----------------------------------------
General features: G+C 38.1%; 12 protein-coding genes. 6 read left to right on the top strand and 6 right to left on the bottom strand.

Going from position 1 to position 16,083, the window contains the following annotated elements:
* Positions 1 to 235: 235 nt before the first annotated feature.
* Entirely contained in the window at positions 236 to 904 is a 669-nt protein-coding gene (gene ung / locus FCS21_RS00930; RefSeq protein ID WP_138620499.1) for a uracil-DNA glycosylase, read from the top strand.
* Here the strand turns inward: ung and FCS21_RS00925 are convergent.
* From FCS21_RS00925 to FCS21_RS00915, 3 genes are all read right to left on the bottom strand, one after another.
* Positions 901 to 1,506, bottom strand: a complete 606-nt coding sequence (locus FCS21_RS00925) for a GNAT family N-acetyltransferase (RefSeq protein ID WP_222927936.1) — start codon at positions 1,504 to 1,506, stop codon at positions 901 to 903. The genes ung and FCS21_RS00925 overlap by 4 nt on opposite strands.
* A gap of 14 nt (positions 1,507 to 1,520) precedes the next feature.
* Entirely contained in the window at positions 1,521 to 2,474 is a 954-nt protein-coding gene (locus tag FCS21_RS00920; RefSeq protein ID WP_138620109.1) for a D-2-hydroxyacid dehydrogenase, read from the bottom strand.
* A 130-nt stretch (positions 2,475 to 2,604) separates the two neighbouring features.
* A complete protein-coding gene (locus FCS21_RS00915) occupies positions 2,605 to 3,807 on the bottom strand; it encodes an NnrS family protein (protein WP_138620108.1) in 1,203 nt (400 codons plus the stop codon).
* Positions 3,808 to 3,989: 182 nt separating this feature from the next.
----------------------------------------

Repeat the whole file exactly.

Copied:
General features: G+C 38.1%; 12 protein-coding genes. 6 read left to right on the top strand and 6 right to left on the bottom strand.

Going from position 1 to position 16,083, the window contains the following annotated elements:
* Positions 1 to 235: 235 nt before the first annotated feature.
* Entirely contained in the window at positions 236 to 904 is a 669-nt protein-coding gene (gene ung / locus FCS21_RS00930; RefSeq protein ID WP_138620499.1) for a uracil-DNA glycosylase, read from the top strand.
* Here the strand turns inward: ung and FCS21_RS00925 are convergent.
* From FCS21_RS00925 to FCS21_RS00915, 3 genes are all read right to left on the bottom strand, one after another.
* Positions 901 to 1,506, bottom strand: a complete 606-nt coding sequence (locus FCS21_RS00925) for a GNAT family N-acetyltransferase (RefSeq protein ID WP_222927936.1) — start codon at positions 1,504 to 1,506, stop codon at positions 901 to 903. The genes ung and FCS21_RS00925 overlap by 4 nt on opposite strands.
* A gap of 14 nt (positions 1,507 to 1,520) precedes the next feature.
* Entirely contained in the window at positions 1,521 to 2,474 is a 954-nt protein-coding gene (locus tag FCS21_RS00920; RefSeq protein ID WP_138620109.1) for a D-2-hydroxyacid dehydrogenase, read from the bottom strand.
* A 130-nt stretch (positions 2,475 to 2,604) separates the two neighbouring features.
* A complete protein-coding gene (locus FCS21_RS00915) occupies positions 2,605 to 3,807 on the bottom strand; it encodes an NnrS family protein (protein WP_138620108.1) in 1,203 nt (400 codons plus the stop codon).
* Positions 3,808 to 3,989: 182 nt separating this feature from the next.